Brian De Palma, the film director whose explicitly violent and erotic movies frequently ran afoul of the Motion Picture Assn. of America in the 1970s and early '80s, is battling the MPAA again--this time over a relatively tame political thriller that contains no nudity, no power saws, not even a bloody straight-edged razor.
"Snake Eyes," which stars Nicolas Cage and Gary Sinise, has been given an R rating on the basis of language and violence. Now the movie director, whose films once were routinely threatened with X ratings, is angry and vowing to appeal because he didn't get a PG-13.
"This is outrageous," said De Palma, whose film is scheduled to be released by Paramount on Aug. 7. Complaining that the ratings board is going too far, he said the cuts required for a PG-13 rating would damage the movie.
He is contractually obligated to Paramount to deliver a film with a PG-13 rating.
"We want the film to be a PG-13," Robert Friedman, vice chairman of Paramount's motion picture group, said Thursday. Calling the film "on the borderline" between R and PG-13, he said, "We're really talking about nothing--we're talking about a punch and one use of [a four-letter expletive]."
De Palma said Paramount is not supporting his decision to appeal the R rating, preferring that he make the necessary cuts, which he refuses to do.
"If we're not supporting it, then why have I been making rather high-level calls in an effort to speed up the process?" Friedman asked. He said he was concerned, however, that people would get the impression that "Snake Eyes" is an extremely violent, bloody film.
On a film this close to meeting PG-13 standards, "we'd rather go with a PG-13 because it broadens the audience base," he said.
An R rating would restrict it to viewers 17 and older and potentially cut into profits.
Jack Valenti, chairman of the MPAA, could not be reached Thursday, and a spokesman for the association declined to discuss specifics.
De Palma said the board objected to him using a certain expletive twice in the film and deemed one scene in which Cage receives a gruesome beating too excessive for a PG-13 rating.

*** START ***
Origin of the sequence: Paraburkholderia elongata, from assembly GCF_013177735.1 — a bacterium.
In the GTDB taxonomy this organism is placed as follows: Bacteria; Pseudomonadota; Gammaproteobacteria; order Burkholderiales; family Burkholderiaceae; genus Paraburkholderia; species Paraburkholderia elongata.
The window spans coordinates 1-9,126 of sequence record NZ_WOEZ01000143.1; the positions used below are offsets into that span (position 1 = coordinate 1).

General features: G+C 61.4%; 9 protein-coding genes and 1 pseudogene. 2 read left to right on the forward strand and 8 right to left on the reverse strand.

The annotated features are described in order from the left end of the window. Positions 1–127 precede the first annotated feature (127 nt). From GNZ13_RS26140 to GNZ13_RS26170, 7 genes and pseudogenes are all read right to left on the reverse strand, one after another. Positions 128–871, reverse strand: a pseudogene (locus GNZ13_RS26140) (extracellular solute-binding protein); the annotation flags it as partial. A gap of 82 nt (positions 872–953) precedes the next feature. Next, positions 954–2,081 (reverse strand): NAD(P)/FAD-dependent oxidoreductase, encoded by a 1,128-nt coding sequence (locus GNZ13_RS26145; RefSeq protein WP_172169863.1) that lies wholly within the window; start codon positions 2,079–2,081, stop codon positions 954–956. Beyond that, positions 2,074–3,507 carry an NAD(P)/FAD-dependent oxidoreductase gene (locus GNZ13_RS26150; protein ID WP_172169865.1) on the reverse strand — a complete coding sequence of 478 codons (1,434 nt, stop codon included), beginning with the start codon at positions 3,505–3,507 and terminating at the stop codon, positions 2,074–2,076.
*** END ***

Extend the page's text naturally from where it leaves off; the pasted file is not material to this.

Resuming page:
After the board first screened the film, he took six or seven punches out of a fight scene. "Now they want me to take out four of five more," he said. "And they didn't like it when [a female character] got shot and the blood was coming out of her."
The studio screened the film for critics last week. "I've been asked the violence question for 25 years," De Palma said. "I'm always asked the violence question, but this time not one person asked me the violence in cinema question." He said that indicated the film is not excessively violent.
In recent years, De Palma has deliberately toned down the content of his movies in a bid for greater mainstream acceptance. Since directing "The Untouchables" in 1987, he has alternated between similar for-hire work (including the PG-13-rated "Mission: Impossible" and "Bonfire of the Vanities") and his own idiosyncratic, often darkly cynical movies.
"Snake Eyes," a film he developed and wrote with screenwriter David Koepp, is one of his more personal projects, full of autobiographical references and themes he has touched upon in previous work. But with its relative lack of gore and absence of eroticism--the combination that used to win him as many detractors as fans--the movie also is consciously designed to appeal to a mainstream audience.
"Things have changed since the '70s in terms of violence in movies," De Palma said. "I'm very aware of the sensibilities of today's audiences. I know how to make a PG-13 film--there's no nudity in this movie and I don't feel that the violence is excessive. . . . I know how to work within the system," he said, but he added that he is taking a stand because "things have gotten out of hand."
De Palma's biggest battles over ratings came in the early 1980s. After making trims in both "Dressed to Kill" and "Blow Out" in order to avoid getting X ratings, he balked at all of the cuts required to get an R rating for "Scarface," the extremely bloody 1983 movie starring Al Pacino that dealt with the drug trade. After submitting the movie four times--getting an X each time--he submitted the film to appeal and won the required two-thirds vote of the board to win an R rating.
His next film, "Body Double," received an R rating with no problem, but NBC, several newspapers and MTV all refused to run advertising or a video drawn from the film until changes were made to tone them down. The studio, Columbia Pictures, canceled sneak previews after female members of a test audience walked out.
De Palma has had problems with the ratings board since early in his career. Two of his early films--"Greetings" in 1968 and "Dionysius 69," a documentary made in 1969--were X-rated. But that was a time when X ratings were deemed acceptable for major mainstream films. Both "Midnight Cowboy" and "Last Tango in Paris" were rated X. Nowadays, most theaters will not exhibit films that carry a NC-17 rating, the current equivalent to X, and major newspapers will not carry ads for such films.
In "Hi, Mom!," the R-rated 1970 sequel to "Greetings," which contained nudity that would be considered mild today, De Palma put an X in the credits as a way of thumbing his nose at the ratings board.